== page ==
Living for Today


I just recently came back from a a duty trip to Pulau Nyamuk, a tiny island inhabited by around 600 people in Karimunjawa archipelago, in the north of Java. This fishermen community have electricity only for 12 hours per day provided by 30kW diesel power plant and 25kWp solar power plant. With such limitation on energy source, the people live a humble and simple life, at least compared to the hectic Jakarta life. It’s the crew I went with also the people I met who really got me realized that all this time I was too busy thinking about “tomorrow”.

Hari is in his late twenty working as an electrical engineer while Andi is a technician who is a little older than Hari and me. Together we inspected the solar mini-grid installation in Pulau Nyamuk and trained the operators. They are really inspiring people. They have travelled a lot to remote islands of Indonesia, they live by the day, and they are happy. Yes, they are. It’s like nothing can make them upset.

The trip back from Pulau Nyamuk to Pulau Karimun was special. We were trapped in a storm on a small wooden boat of 12×1.6 m. It was seven of us with me the only female and the most inexperience one in the sea. The engine was dead at some point and the diesel leaked. Some guys shouted to the Captain, “Turn left! Turn left! You take the wrong direction!” I was quietly panicked and wished that the Captain could handle the situation.

“I don’t want to die now. I don’t want to die like this. Like… drowned in the sea where my body would never be found. Or is it better that way? Die quickly with a lung full of seawater? But no… not now, not like this. I have things I want to do. There are so many things I still need to do.”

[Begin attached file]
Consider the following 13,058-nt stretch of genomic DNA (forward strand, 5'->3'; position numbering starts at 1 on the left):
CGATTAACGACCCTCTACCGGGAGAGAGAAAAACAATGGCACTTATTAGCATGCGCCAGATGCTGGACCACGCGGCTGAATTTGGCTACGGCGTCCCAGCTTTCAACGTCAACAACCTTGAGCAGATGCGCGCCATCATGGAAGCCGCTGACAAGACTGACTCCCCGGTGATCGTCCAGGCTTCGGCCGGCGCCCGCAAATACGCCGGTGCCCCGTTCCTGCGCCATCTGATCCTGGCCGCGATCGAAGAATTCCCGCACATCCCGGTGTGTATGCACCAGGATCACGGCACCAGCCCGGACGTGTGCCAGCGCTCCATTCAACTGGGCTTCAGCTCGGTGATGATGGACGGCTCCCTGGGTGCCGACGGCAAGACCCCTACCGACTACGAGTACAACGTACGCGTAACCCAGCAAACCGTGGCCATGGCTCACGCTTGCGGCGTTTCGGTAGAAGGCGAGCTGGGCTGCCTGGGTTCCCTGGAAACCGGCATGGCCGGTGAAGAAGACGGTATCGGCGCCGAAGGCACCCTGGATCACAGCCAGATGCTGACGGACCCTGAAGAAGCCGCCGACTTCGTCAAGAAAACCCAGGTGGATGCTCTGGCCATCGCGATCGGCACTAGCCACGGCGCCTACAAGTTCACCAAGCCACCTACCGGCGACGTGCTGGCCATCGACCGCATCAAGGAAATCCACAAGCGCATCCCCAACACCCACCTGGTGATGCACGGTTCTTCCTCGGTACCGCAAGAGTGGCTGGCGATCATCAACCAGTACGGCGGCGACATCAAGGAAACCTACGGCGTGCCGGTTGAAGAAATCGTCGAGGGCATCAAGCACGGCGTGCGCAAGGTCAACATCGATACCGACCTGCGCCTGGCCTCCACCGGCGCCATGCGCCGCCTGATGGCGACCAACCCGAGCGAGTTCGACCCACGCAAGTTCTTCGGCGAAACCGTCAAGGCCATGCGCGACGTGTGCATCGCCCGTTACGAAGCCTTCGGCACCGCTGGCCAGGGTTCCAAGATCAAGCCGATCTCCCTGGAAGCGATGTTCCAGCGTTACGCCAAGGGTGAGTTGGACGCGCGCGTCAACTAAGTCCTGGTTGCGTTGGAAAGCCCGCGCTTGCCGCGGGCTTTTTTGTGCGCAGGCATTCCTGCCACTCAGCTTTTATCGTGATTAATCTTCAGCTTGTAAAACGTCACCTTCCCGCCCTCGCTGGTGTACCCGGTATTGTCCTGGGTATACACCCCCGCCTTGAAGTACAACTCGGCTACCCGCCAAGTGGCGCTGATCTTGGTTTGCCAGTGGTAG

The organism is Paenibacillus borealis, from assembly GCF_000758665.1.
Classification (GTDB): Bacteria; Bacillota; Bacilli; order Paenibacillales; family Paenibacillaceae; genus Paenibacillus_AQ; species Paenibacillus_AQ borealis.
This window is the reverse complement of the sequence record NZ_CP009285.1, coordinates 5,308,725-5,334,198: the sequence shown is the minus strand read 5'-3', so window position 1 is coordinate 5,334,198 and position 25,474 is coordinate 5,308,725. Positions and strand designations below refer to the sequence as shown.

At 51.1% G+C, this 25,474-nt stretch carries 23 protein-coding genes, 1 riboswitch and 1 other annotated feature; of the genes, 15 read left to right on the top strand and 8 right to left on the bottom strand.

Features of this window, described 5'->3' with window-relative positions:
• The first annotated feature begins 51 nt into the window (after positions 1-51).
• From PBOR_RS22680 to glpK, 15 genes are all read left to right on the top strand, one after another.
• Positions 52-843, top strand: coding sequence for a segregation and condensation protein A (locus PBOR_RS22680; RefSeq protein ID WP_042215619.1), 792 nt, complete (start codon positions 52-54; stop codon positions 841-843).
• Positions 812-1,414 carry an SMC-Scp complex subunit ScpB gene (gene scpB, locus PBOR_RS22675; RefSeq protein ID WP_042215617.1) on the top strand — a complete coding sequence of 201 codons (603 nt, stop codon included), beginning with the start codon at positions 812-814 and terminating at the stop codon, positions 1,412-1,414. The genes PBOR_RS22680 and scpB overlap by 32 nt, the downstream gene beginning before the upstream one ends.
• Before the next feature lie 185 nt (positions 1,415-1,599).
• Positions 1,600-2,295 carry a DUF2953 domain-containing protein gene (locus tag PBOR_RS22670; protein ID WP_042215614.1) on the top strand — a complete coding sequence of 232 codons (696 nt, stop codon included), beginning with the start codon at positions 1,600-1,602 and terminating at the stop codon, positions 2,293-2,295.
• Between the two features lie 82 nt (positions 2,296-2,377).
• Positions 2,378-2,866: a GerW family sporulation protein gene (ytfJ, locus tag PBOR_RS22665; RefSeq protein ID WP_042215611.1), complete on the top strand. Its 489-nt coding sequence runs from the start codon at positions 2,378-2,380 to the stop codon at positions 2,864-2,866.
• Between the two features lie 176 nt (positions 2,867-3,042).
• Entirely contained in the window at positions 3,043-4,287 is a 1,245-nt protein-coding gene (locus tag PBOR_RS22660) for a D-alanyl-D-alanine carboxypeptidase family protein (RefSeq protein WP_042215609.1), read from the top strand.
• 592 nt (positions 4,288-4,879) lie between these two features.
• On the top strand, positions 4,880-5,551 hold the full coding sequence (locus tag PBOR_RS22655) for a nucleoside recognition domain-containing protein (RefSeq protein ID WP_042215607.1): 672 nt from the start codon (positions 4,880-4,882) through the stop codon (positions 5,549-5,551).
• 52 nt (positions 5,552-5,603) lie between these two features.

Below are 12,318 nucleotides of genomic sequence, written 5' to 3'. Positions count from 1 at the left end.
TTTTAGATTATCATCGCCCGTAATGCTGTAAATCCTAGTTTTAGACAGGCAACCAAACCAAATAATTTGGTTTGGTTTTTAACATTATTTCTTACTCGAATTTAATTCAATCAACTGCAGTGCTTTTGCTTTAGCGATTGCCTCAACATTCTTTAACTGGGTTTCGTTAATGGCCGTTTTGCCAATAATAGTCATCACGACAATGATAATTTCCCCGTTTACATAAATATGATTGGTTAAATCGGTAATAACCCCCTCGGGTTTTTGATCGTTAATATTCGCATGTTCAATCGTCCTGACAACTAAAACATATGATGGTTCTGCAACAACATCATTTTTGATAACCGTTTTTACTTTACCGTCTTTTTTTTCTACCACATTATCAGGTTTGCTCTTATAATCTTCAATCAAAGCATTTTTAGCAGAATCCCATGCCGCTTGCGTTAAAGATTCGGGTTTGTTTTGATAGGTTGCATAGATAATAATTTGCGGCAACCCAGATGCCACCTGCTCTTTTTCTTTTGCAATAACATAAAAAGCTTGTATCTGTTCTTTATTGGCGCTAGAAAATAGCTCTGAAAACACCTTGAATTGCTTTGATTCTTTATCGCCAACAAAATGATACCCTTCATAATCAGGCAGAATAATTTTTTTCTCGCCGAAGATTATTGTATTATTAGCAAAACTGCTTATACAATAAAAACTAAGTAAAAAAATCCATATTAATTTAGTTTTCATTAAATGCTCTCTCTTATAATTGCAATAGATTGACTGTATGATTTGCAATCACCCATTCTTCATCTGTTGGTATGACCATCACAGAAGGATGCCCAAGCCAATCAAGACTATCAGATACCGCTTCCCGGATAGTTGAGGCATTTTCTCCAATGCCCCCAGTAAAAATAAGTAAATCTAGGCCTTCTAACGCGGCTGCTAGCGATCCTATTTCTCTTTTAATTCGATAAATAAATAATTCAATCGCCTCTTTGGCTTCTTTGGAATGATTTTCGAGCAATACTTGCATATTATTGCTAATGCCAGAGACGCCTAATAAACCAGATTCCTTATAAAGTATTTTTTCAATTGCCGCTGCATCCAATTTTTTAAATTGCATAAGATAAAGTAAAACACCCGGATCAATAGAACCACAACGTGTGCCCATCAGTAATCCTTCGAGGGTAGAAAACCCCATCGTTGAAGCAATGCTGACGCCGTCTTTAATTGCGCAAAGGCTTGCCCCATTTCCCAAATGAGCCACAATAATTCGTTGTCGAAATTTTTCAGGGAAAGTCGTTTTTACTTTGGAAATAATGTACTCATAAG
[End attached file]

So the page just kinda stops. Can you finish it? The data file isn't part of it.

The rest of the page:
Yes, that was my thought. Cliché🙂.

A couple of fishermen on board helped. Together they fixed the fuel pipe, pumped the leaked fuel out of the hull, turned on the backup engine, and tried to navigate the boat back to the right track. It was a very long one hour.

“I see the island!” Hari told me, “don’t worry.” I smiled a bit, I knew he was just trying to calm me down. I peeked, and yeah, vaguely I saw tiny grey bump in a far. That must be the island. Another two hours to go. But shortly, we survived. We were all wet from the storm and wave but relieved to finally reach the land. We smiled a conquer-kind-of-smile.

Back in the homestay, we relaxed at the terrace and rewound our experience, with laugh and thankfulness. I contemplated my past. How everything seems far away once we are in a potentially fatal experience. How every plan seems insignificant. And whatever you do, it’s a matter of how you do it that determines your happiness.

When in college, I was busy thinking of where I will work and how much I will make money. Now I’m still thinking the same (only with better financial situation). What an unwise way of spending time.

As a closure, although it’s slightly against my principle to always plan thing ahead, I’d like to tell you that sometimes you need to push the brake. Slow down and enjoy your ride.

 

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